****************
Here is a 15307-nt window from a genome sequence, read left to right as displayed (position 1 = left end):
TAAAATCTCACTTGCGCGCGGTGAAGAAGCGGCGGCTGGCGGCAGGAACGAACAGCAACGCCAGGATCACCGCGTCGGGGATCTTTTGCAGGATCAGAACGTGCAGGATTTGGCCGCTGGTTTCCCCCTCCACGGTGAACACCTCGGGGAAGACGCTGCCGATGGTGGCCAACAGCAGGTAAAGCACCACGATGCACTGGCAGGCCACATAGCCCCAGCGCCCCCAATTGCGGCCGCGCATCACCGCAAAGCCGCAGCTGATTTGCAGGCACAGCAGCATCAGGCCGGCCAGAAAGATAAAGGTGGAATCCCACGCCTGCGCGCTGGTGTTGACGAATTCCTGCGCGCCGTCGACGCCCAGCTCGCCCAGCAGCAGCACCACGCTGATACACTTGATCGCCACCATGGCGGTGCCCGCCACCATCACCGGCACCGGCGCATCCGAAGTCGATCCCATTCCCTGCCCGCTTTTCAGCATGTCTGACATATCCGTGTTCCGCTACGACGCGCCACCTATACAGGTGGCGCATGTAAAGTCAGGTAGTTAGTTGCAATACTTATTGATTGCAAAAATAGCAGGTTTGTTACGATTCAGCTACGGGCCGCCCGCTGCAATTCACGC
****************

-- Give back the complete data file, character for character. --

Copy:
Here is a 15307-nt window from a genome sequence, read left to right as displayed (position 1 = left end):
TAAAATCTCACTTGCGCGCGGTGAAGAAGCGGCGGCTGGCGGCAGGAACGAACAGCAACGCCAGGATCACCGCGTCGGGGATCTTTTGCAGGATCAGAACGTGCAGGATTTGGCCGCTGGTTTCCCCCTCCACGGTGAACACCTCGGGGAAGACGCTGCCGATGGTGGCCAACAGCAGGTAAAGCACCACGATGCACTGGCAGGCCACATAGCCCCAGCGCCCCCAATTGCGGCCGCGCATCACCGCAAAGCCGCAGCTGATTTGCAGGCACAGCAGCATCAGGCCGGCCAGAAAGATAAAGGTGGAATCCCACGCCTGCGCGCTGGTGTTGACGAATTCCTGCGCGCCGTCGACGCCCAGCTCGCCCAGCAGCAGCACCACGCTGATACACTTGATCGCCACCATGGCGGTGCCCGCCACCATCACCGGCACCGGCGCATCCGAAGTCGATCCCATTCCCTGCCCGCTTTTCAGCATGTCTGACATATCCGTGTTCCGCTACGACGCGCCACCTATACAGGTGGCGCATGTAAAGTCAGGTAGTTAGTTGCAATACTTATTGATTGCAAAAATAGCAGGTTTGTTACGATTCAGCTACGGGCCGCCCGCTGCAATTCACGC